Friday, May 18, 2012

Cash Rules Everything Around Me

As the four people who still read this blog are aware, I'm the poster boy for finishing college and finding zero success in the real world. Whether I'm conversing with acquaintances or colleagues, they often ask what I'm up to, I explain and at some point they rattle off, "See, that's not bad. Money isn't everything." To some extent they are correct. Money isn't everything, but money makes everything astonishingly easier.

I come from a phenomenal family, who has provided me with everything I have ever needed, while still teaching me the value of money how to work for it. However, we were never financially well-off. I've worked since I was in 5th grade, and even now I still go paycheck to paycheck. When I tell friends I can't do something, because I don't have money they will say, "Yeah, man, I'm running low too." I'll have to respond with a blunt, "No, seriously, I literally only have $10.00 in my account."

When someone says, "money isn't everything," I'll put my last $10 down betting this person has never lived with much financial difficulty. Money isn't everything when you have a spouse who pays the bills -- allowing you to pick a low capital accumulating career. Money isn't everything when your wealthy parents have continually and comfortably provided you anything you've ever wanted. Money isn't everything when you are so financially secure, shopping or spending decent hunks of cash at the bars isn't bothersome.

Sadly, for many people, money is everything - not in the sense it is an obsession but rather a necessity. Money is what holds you over while you take your career in a different direction. Money allows you to comfortable pursue your dreams. Money can take worries of paying bills on time, feeding your family and counting your hours up every week to make sure you get buy and kick them in the teeth. Money creates a sense of composure and relaxation, allowing you to accomplish the things you want to do.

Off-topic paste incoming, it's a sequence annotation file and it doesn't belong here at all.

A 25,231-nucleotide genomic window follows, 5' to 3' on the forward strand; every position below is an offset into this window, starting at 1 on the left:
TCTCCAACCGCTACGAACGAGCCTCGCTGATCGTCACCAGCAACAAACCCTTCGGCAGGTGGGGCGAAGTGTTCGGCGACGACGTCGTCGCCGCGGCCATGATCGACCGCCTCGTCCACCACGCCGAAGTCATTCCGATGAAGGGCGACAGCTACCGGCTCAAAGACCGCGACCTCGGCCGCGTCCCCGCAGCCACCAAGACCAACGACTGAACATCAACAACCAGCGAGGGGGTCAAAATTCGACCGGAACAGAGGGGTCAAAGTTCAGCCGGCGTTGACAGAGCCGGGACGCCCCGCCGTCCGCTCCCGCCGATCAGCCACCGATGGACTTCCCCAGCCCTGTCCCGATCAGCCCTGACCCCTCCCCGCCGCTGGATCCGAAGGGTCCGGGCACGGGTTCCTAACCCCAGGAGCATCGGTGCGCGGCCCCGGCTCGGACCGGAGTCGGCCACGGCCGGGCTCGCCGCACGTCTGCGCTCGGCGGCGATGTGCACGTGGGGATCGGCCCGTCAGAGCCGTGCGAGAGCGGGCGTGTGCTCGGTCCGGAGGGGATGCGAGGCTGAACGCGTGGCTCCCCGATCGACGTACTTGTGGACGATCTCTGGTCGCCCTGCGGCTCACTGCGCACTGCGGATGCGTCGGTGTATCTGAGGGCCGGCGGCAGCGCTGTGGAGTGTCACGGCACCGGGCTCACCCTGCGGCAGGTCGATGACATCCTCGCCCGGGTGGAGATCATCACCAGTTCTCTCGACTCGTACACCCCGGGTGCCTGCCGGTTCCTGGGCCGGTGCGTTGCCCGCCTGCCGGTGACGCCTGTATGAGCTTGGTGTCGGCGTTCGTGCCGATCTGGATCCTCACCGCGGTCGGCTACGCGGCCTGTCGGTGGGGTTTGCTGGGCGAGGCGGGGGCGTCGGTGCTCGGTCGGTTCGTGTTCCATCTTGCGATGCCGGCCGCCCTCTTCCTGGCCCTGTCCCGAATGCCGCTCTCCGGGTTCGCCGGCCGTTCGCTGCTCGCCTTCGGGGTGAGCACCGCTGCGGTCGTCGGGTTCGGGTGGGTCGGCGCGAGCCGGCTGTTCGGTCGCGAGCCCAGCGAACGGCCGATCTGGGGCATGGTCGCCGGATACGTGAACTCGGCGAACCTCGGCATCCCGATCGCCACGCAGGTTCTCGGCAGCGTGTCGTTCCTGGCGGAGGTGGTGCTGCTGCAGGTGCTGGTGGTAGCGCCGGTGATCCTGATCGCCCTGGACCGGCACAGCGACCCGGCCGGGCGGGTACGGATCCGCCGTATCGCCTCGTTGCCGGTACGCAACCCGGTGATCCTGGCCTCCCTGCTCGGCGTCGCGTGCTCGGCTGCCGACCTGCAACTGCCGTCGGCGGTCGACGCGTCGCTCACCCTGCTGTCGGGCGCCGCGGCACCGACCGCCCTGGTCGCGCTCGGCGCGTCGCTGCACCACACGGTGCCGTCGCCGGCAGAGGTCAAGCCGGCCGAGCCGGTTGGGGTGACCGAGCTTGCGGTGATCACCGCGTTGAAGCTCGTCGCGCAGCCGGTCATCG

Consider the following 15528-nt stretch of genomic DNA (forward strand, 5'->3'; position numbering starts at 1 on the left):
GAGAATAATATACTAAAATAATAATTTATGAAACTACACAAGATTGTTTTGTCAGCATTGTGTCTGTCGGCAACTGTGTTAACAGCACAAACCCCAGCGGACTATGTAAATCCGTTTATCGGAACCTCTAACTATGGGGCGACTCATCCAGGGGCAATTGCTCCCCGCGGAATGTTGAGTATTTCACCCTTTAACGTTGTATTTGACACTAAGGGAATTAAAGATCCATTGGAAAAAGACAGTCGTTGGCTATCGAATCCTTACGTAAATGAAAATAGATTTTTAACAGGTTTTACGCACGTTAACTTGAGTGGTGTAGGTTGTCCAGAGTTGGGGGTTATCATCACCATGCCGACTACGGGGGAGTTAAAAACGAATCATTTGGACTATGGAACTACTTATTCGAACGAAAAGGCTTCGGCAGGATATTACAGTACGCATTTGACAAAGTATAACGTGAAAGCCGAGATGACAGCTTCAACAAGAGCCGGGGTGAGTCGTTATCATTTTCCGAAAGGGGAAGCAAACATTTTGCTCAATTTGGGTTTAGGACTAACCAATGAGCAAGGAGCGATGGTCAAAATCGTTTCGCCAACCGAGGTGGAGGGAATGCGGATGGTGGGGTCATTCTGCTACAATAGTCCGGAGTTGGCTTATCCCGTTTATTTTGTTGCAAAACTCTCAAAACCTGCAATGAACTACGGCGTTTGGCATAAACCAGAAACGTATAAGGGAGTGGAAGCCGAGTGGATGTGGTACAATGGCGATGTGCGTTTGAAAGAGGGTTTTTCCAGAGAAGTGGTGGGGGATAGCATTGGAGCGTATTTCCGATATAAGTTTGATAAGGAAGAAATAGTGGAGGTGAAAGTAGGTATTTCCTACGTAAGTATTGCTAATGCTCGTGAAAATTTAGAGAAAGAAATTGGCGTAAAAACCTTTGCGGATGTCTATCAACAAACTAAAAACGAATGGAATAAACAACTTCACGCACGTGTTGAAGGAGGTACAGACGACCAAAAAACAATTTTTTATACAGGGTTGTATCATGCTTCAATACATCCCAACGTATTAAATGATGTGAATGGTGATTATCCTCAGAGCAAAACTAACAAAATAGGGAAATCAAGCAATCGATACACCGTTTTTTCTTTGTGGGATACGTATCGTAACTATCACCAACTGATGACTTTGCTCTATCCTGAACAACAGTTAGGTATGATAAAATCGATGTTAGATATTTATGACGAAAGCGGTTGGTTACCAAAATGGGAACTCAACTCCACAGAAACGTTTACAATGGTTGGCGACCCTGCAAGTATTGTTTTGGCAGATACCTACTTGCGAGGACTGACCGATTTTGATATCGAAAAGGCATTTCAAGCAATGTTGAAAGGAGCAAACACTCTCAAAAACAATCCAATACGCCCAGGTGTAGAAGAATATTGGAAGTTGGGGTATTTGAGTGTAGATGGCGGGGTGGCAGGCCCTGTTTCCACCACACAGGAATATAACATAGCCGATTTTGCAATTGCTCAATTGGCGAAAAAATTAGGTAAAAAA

If money isn't everything, then I wouldn't be here right now. If I had the money, I would have moved to Los Angeles or New York on a limb one year ago and attempted to make it as an actor. I would never have written half of these blogs; I wouldn't have to use 3/4 of my savings to fix my car; I wouldn't have to work three jobs making a maximum of $300/week. The lack of money holds people back. The lack of money keeps good families from moving out of bad areas, yields plans of retirement and stops individuals from accomplishing life goals.

This is not saying some people don't live on bare minimum and are still happy. Every person holds different ambitions, and for some the simplicity is what they need to be happy. In fact, sometimes the lack of opportunity is what you need to have the audacity to take a leap of faith. When opportunity is at a halt, perhaps the correct move forward is a jeopardous but bold decision covered in uncertainty. The idea of making yourself completely vulnerable is obviously terrifying but can have it's pay offs. I was conversing with a friend about the same subject recently, who said, "The universe has a way of balancing things out, and when you have that much working against you, there should be a lot coming your way." Wise and hopeful -- a lot of good can come from a weak start. Still, substantial capital and responsible use of it can create better things quicker and with lower stress.

I'm outrageously envious of friends and others who have the capabilities to never have to legitimentally worry about money. I only hope the individuals lucky enough to be in those positions take advantage of their privileges to accomplish great things. However, many don't and never have a true understanding of the value of a dollar, and later tell those less off then them, "Hey, money isn't everything."